“I hope it doesn’t come to that,” I said, and went to stand near the door. I practiced pouvrin until my eyes and my chest ached, then rested and wrote for a bit, then back to pouvrin. My fire-summoning pouvra is more effective now; I think I could encircle five people at once, and I’m steeling myself to burn flesh. My mind-moving pouvra isn’t ever going to be strong enough to hurt anyone, and though I think I could drown someone by holding a globe of water around their head, that’s not practical in a fight, where the person might have fifteen friends trying to kill me at the same time.
But the concealment pouvra, and the walk-through-walls one—I figured out how to turn them outward, so I can work them on another person. I’m still not sure how useful that will be, particularly turning someone else virtually invisible, but it’s something.
Cederic and Terrael are having an intense discussion, Cederic gesturing with large swoops and Terrael shaking his head. It reminds me of the first time I saw them interact, when Terrael was trying to convince Cederic to use the aeden on me, and how much I disliked Cederic then. That seems so long ago, but really it was less than two months. Two months to go from hating someone to loving him—I think I must have been more lonely than I knew. I hope I didn’t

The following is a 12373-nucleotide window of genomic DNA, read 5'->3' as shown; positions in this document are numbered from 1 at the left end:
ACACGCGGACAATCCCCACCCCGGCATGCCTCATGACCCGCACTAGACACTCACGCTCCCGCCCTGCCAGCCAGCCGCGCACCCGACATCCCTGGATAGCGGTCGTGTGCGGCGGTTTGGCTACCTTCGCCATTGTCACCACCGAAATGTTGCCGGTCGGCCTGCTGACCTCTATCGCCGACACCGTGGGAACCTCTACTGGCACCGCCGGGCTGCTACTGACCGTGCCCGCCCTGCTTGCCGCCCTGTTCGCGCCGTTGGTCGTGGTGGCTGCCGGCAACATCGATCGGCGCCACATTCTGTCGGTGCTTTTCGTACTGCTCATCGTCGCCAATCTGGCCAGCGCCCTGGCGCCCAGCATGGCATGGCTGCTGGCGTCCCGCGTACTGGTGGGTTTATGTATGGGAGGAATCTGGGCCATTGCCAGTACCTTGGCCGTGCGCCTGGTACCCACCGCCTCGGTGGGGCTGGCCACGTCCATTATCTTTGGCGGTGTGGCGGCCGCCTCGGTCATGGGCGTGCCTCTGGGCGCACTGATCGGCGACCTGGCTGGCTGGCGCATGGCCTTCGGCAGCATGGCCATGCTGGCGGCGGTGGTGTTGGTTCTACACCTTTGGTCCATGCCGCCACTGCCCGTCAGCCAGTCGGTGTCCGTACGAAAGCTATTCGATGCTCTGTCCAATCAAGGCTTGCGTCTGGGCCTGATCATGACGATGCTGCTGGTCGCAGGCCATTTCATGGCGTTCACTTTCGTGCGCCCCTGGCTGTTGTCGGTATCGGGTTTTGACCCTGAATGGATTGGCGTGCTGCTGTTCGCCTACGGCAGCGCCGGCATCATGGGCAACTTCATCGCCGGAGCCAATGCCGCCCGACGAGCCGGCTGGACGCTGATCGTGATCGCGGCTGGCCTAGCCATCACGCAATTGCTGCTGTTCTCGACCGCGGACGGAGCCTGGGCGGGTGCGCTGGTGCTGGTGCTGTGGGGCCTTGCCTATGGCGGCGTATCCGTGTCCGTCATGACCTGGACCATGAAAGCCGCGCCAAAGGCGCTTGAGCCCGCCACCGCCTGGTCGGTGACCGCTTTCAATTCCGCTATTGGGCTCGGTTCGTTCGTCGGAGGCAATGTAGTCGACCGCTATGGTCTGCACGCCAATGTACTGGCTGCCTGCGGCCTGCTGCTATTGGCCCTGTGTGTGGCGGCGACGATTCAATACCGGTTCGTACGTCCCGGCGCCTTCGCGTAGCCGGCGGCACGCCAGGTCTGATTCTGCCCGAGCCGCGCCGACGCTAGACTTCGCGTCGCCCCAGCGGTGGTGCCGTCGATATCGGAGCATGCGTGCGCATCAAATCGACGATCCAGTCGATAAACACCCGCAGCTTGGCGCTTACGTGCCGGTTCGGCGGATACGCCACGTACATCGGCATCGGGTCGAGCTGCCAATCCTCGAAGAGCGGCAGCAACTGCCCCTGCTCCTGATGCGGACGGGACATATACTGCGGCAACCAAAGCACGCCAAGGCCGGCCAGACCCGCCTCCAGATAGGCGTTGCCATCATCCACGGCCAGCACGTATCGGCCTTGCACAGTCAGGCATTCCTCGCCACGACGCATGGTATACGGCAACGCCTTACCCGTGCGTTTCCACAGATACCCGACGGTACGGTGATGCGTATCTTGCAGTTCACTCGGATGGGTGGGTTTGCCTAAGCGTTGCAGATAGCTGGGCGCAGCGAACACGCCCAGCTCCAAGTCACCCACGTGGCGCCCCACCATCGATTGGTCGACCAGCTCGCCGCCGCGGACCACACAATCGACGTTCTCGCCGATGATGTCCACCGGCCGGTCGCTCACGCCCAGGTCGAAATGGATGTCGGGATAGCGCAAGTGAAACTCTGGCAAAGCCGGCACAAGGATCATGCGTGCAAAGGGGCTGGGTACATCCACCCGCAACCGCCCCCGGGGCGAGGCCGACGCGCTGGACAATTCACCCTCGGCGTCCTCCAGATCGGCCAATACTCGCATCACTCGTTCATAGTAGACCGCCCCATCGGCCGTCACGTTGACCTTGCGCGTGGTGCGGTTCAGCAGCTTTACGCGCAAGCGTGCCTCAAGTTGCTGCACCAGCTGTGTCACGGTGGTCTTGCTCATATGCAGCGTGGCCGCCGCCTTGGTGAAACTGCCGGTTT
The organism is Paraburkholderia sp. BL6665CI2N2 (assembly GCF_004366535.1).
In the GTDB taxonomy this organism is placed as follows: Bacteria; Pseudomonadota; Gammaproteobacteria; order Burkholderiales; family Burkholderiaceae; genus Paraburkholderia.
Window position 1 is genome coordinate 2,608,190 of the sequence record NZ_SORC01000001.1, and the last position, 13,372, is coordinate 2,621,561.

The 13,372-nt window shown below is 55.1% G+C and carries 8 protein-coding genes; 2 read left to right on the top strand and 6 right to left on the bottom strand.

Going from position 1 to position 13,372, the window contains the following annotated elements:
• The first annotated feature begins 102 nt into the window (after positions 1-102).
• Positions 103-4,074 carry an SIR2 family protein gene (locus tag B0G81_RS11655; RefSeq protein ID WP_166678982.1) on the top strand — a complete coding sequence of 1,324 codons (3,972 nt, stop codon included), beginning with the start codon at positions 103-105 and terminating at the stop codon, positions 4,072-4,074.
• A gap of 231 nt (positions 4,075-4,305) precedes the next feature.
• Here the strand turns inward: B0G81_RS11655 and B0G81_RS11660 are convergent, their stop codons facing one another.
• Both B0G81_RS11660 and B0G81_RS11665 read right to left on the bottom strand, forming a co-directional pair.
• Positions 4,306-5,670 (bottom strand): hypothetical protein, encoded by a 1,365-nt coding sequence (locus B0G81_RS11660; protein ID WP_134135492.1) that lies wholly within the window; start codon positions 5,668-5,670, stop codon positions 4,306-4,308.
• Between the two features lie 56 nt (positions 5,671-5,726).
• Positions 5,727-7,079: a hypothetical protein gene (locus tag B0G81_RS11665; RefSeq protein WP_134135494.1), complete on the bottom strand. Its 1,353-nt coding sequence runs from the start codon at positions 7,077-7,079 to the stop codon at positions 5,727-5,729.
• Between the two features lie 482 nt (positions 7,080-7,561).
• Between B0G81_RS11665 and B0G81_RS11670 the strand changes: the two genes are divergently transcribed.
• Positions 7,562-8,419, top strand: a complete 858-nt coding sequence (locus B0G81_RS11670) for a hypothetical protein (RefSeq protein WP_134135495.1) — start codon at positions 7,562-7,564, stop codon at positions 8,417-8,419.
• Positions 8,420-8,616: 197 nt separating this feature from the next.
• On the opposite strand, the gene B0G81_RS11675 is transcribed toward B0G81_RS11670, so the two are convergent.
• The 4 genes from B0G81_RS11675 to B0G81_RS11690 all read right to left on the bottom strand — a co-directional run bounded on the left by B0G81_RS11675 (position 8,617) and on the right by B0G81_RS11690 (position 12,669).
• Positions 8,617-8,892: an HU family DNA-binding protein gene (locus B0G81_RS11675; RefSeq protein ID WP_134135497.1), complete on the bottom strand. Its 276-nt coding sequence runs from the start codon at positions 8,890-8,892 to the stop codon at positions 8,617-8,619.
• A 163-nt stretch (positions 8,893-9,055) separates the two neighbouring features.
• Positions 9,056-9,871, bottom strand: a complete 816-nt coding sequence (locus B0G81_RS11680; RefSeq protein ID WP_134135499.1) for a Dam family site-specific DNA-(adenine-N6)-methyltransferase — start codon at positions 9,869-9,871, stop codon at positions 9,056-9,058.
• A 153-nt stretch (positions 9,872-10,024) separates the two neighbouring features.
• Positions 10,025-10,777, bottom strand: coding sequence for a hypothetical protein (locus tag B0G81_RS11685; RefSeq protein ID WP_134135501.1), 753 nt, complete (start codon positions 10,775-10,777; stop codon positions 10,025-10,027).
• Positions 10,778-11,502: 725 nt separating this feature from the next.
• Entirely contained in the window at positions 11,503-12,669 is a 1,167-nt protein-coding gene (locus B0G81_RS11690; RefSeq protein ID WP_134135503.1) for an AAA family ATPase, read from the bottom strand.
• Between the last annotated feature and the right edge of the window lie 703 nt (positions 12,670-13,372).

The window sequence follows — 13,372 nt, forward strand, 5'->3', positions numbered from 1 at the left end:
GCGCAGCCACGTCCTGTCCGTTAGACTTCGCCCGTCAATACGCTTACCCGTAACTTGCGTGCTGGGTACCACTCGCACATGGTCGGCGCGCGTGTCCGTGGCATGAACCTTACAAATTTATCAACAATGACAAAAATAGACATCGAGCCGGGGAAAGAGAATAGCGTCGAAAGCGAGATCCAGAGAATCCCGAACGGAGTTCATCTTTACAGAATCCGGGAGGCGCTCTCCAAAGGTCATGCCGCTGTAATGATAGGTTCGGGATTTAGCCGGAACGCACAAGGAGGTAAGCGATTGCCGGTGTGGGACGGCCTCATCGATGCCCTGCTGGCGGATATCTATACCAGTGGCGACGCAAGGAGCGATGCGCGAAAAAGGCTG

I was going to write “I hope I didn’t just attach myself to Cederic because I was desperate for love,” but I feel certain it’s not true. We still have so much to learn about each other, and I don’t want to be like Mam, blaming Dad for every little thing that went wrong and for not being a good provider, even though he went out on that boat every night and brought home a good catch, then had to sell it himself because Mam was unreliable. But I trust him. I feel more myself than I ever have when I’m with him. I don’t want the world to end just as my life is really beginning.
Another tremor. Cederic is pointing at a book and now Terrael is nodding. They’ve got their boards out and they’re drawing. I can’t believe they found anything useful—we weren’t able to bring the entire Darssan library here, so what are the odds that one of those books would have the right th’an? No, more likely the two geniuses saw potential in something completely unrelated. I should be practicing now, but I can’t stand the tension, I have to see if they’ve figured it out. I don’t want to disturb them, though, so all I can do is stand over here by the door
I hear someone coming. A lot of someones. Boots.
It’s soldiers. Aselfos or the God-Empress, I don’t know, but it can’t be good. I’ve called out a warning and now I’m going to stand where I’m the first thing anyone entering this room sees. Putting the book away now and hoping this isn’t my last record.